Whether you have $10 million in the bank or are an average citizen, depression, and mental health disorders can affect you. Chemical imbalances in the brain don’t discriminate, and someone who is seemingly happy on the outside may be struggling and screaming for help inside their mind.
Depression is a cruel form of torture because it can affect anyone, and at times, it can be debilitating. The statistics back up the claims, and depression has become widespread throughout the U.S. population.
According to the Depression and Bipolar Support Alliance (DBSA), major depressive disorder affects about 17.3 million U.S. adults, which translates to nearly 7.1 percent of the total adult population. Unfortunately, women are affected more than men, and 1.9 million children ages 3 through 17 are diagnosed with depression. Adults who have a depressive disorder are at greater risk of developing coronary artery disease.
Women are twice as likely to develop depression than their counterparts. Postpartum mood changes can range from having the blues following childbirth, or it can turn into an episode of severe depression. It can become incapacitating and cause women to become psychotic. DBSA suggests that women who have experienced significant depression following childbirth likely had prior depressive episodes even though they may not have been adequately diagnosed.
If you’ve struggled with depression, you can attest to the crippling nature of the disorder. You may have been told to “snap out of it” or “think positively” by those who do not understand it. Unfortunately, mental health is commonly misunderstood, but there has been much more information published in recent years that helps paint a better picture of the issue.
Someone who struggles may also wonder if depression is worse in the morning. Below, we’ll take an in-depth look at how depression affects individuals.
Depression is a common and severe medical illness that adversely affects how you feel, the way you think, and the way you act. While it is treatable, depression can cause an individual to feel sadness and lose interest in activities they once enjoyed. The disorder can lead to various emotional and physical problems that decrease someone’s ability to function at work and at home.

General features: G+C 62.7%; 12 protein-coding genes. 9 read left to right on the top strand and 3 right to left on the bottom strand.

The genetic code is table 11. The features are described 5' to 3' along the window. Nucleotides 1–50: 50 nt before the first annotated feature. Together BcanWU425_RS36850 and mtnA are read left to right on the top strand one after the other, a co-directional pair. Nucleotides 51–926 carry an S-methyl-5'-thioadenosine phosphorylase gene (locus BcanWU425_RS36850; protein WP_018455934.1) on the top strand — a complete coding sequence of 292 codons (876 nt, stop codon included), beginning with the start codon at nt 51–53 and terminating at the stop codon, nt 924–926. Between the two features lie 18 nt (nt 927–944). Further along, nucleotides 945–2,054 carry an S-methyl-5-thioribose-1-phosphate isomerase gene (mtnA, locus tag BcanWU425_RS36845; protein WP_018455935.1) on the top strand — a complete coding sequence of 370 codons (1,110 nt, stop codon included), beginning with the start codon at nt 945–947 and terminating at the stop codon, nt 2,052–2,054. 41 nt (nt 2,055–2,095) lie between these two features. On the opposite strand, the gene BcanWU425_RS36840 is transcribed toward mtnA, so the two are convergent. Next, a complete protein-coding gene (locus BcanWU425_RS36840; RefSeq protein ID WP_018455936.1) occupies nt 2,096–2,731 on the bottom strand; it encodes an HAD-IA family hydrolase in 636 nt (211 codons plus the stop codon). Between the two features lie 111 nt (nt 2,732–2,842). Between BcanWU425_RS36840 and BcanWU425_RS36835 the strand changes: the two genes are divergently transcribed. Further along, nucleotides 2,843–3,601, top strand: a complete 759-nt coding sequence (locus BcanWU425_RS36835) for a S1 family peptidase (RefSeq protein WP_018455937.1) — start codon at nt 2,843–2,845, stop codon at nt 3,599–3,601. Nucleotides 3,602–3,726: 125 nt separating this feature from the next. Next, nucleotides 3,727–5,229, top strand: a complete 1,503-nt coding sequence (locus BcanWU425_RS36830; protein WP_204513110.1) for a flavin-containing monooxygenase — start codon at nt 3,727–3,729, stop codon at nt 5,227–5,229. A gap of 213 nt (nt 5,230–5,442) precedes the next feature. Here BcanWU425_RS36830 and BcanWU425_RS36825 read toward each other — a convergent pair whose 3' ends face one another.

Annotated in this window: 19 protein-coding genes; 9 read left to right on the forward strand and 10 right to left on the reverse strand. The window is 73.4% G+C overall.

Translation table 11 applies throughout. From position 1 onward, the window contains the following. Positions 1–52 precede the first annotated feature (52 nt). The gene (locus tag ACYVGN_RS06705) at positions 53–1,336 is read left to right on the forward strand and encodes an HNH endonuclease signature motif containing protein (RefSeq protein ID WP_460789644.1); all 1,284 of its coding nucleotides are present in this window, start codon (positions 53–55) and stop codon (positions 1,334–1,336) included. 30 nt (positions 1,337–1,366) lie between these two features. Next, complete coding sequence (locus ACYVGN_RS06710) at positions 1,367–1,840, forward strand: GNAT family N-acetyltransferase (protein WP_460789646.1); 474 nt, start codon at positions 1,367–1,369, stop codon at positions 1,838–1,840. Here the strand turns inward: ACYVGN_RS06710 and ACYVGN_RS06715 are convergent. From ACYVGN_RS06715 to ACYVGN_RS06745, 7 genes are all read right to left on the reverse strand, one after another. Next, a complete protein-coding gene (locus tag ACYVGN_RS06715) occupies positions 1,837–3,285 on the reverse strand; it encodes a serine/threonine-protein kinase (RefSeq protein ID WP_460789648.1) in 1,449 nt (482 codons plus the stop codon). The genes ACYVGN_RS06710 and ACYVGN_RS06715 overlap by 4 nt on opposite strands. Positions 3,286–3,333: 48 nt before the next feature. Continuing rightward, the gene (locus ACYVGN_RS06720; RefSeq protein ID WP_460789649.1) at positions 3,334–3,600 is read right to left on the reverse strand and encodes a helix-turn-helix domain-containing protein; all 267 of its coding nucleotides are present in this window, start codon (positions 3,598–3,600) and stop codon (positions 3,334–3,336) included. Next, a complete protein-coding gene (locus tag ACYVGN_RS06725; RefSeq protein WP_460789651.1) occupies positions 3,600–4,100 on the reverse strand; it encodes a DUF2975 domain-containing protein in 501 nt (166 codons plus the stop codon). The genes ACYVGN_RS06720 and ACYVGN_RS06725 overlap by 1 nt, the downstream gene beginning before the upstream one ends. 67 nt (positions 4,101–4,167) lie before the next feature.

It may damage relationships and cause someone to “drop out” of life. Many people with depression don’t have the strength to get out of bed, which often creates problems in their lives.
Common symptoms someone with depression may experience include:
Symptoms of depression must last for at least two weeks to be diagnosed. Other medical conditions have the potential to mimic the effects of depression. You must speak to a professional to determine if you are experiencing depression or if it is a medical reason.
Unfortunately, yes, the morning may be a particularly tough time for someone who has depression. If you didn’t sleep well the night before, it can make your already debilitating symptoms worse. When someone struggles with this disorder, waking up and facing a full day of decision-making can be overwhelming. For most, falling back asleep is the more desirable option. Low moods and depression felt at certain times of the day are referred to as “diurnal variation of mood.”
Symptoms of morning depression may include:
The apparent answer to this question is someone dealing with depression, but other reasons may contribute to your feeling terrible in the morning. The most common causes include:
You must speak with an expert or medical professional who can help determine the best course of action. It may be as simple as having something to look forward to, writing down your morning routine, and eating healthy that gets you through your day.
For others, however, a chemical imbalance may be inhibiting them from living a healthy life. Medication may be the best course of action, but only a professional can determine your outcome.
Zeitlhofer, J., Tribl, G., & Saletu, B. (1993). Sleep disorders in neurology: hyposomnia. Retrieved from https://www.ncbi.nlm.nih.gov/pubmed/8442353
Wirz-Justice, A. (2008). Diurnal variation of depressive symptoms. Retrieved from https://www.ncbi.nlm.nih.gov/pmc/articles/PMC3181887/
(n.d.). Retrieved from https://www.psychiatry.org/patients-families/depression/what-is-depression
Depression Statistics. (n.d.). Retrieved from https://www.dbsalliance.org/education/depression/statistics/
Depression. (n.d.). Retrieved from https://www.nimh.nih.gov/health/topics/depression/index.shtml